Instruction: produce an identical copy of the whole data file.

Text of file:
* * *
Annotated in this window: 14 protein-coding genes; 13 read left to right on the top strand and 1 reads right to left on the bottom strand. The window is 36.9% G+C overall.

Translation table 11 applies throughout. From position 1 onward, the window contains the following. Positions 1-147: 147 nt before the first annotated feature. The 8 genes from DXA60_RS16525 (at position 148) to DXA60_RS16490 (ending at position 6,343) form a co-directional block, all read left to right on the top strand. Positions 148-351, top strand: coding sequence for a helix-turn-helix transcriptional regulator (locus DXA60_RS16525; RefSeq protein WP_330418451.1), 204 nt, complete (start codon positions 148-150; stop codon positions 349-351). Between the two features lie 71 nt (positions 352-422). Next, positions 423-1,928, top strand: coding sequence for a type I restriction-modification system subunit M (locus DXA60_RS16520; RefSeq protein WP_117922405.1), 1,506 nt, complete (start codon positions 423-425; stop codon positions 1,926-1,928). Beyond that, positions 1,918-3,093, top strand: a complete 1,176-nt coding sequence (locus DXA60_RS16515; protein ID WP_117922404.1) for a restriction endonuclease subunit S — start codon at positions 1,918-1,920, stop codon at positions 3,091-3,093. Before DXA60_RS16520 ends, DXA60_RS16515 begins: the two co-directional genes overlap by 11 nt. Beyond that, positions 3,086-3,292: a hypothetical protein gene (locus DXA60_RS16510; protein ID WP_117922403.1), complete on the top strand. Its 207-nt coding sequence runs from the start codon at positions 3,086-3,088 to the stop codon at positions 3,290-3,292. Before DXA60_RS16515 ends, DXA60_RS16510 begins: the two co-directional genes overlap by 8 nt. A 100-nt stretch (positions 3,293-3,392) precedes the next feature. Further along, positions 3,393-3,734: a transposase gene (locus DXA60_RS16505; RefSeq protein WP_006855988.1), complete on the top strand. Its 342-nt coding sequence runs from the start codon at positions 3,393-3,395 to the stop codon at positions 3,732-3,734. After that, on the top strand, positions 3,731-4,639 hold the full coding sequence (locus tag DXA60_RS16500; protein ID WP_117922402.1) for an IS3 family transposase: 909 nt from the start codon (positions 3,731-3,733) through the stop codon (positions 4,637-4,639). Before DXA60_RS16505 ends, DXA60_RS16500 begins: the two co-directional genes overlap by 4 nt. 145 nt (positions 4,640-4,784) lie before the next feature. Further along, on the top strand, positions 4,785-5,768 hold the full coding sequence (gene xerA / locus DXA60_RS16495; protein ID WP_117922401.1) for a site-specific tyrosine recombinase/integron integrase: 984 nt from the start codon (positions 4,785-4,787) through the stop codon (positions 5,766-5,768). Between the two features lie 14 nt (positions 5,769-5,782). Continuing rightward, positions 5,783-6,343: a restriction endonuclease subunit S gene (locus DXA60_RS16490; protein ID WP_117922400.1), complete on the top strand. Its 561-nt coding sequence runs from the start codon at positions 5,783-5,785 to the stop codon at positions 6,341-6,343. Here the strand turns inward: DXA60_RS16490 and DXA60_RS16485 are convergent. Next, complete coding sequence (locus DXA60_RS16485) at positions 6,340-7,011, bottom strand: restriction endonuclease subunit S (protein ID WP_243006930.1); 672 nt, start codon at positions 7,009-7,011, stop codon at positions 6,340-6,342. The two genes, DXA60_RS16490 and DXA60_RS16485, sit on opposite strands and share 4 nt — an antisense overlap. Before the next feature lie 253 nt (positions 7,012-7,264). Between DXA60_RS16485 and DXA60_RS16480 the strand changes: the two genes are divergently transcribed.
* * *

Annotated in this window: 14 protein-coding genes; 13 read left to right on the top strand and 1 reads right to left on the bottom strand. The window is 36.9% G+C overall.

Translation table 11 applies throughout. From position 1 onward, the window contains the following. Positions 1-147: 147 nt before the first annotated feature. The 8 genes from DXA60_RS16525 (at position 148) to DXA60_RS16490 (ending at position 6,343) form a co-directional block, all read left to right on the top strand. Positions 148-351, top strand: coding sequence for a helix-turn-helix transcriptional regulator (locus DXA60_RS16525; RefSeq protein WP_330418451.1), 204 nt, complete (start codon positions 148-150; stop codon positions 349-351). Between the two features lie 71 nt (positions 352-422). Next, positions 423-1,928, top strand: coding sequence for a type I restriction-modification system subunit M (locus DXA60_RS16520; RefSeq protein WP_117922405.1), 1,506 nt, complete (start codon positions 423-425; stop codon positions 1,926-1,928). Beyond that, positions 1,918-3,093, top strand: a complete 1,176-nt coding sequence (locus DXA60_RS16515; protein ID WP_117922404.1) for a restriction endonuclease subunit S — start codon at positions 1,918-1,920, stop codon at positions 3,091-3,093. Before DXA60_RS16520 ends, DXA60_RS16515 begins: the two co-directional genes overlap by 11 nt. Beyond that, positions 3,086-3,292: a hypothetical protein gene (locus DXA60_RS16510; protein ID WP_117922403.1), complete on the top strand. Its 207-nt coding sequence runs from the start codon at positions 3,086-3,088 to the stop codon at positions 3,290-3,292. Before DXA60_RS16515 ends, DXA60_RS16510 begins: the two co-directional genes overlap by 8 nt. A 100-nt stretch (positions 3,293-3,392) precedes the next feature. Further along, positions 3,393-3,734: a transposase gene (locus DXA60_RS16505; RefSeq protein WP_006855988.1), complete on the top strand. Its 342-nt coding sequence runs from the start codon at positions 3,393-3,395 to the stop codon at positions 3,732-3,734. After that, on the top strand, positions 3,731-4,639 hold the full coding sequence (locus tag DXA60_RS16500; protein ID WP_117922402.1) for an IS3 family transposase: 909 nt from the start codon (positions 3,731-3,733) through the stop codon (positions 4,637-4,639). Before DXA60_RS16505 ends, DXA60_RS16500 begins: the two co-directional genes overlap by 4 nt. 145 nt (positions 4,640-4,784) lie before the next feature. Further along, on the top strand, positions 4,785-5,768 hold the full coding sequence (gene xerA / locus DXA60_RS16495; protein ID WP_117922401.1) for a site-specific tyrosine recombinase/integron integrase: 984 nt from the start codon (positions 4,785-4,787) through the stop codon (positions 5,766-5,768). Between the two features lie 14 nt (positions 5,769-5,782). Continuing rightward, positions 5,783-6,343: a restriction endonuclease subunit S gene (locus DXA60_RS16490; protein ID WP_117922400.1), complete on the top strand. Its 561-nt coding sequence runs from the start codon at positions 5,783-5,785 to the stop codon at positions 6,341-6,343. Here the strand turns inward: DXA60_RS16490 and DXA60_RS16485 are convergent. Next, complete coding sequence (locus DXA60_RS16485) at positions 6,340-7,011, bottom strand: restriction endonuclease subunit S (protein ID WP_243006930.1); 672 nt, start codon at positions 7,009-7,011, stop codon at positions 6,340-6,342. The two genes, DXA60_RS16490 and DXA60_RS16485, sit on opposite strands and share 4 nt — an antisense overlap. Before the next feature lie 253 nt (positions 7,012-7,264). Between DXA60_RS16485 and DXA60_RS16480 the strand changes: the two genes are divergently transcribed.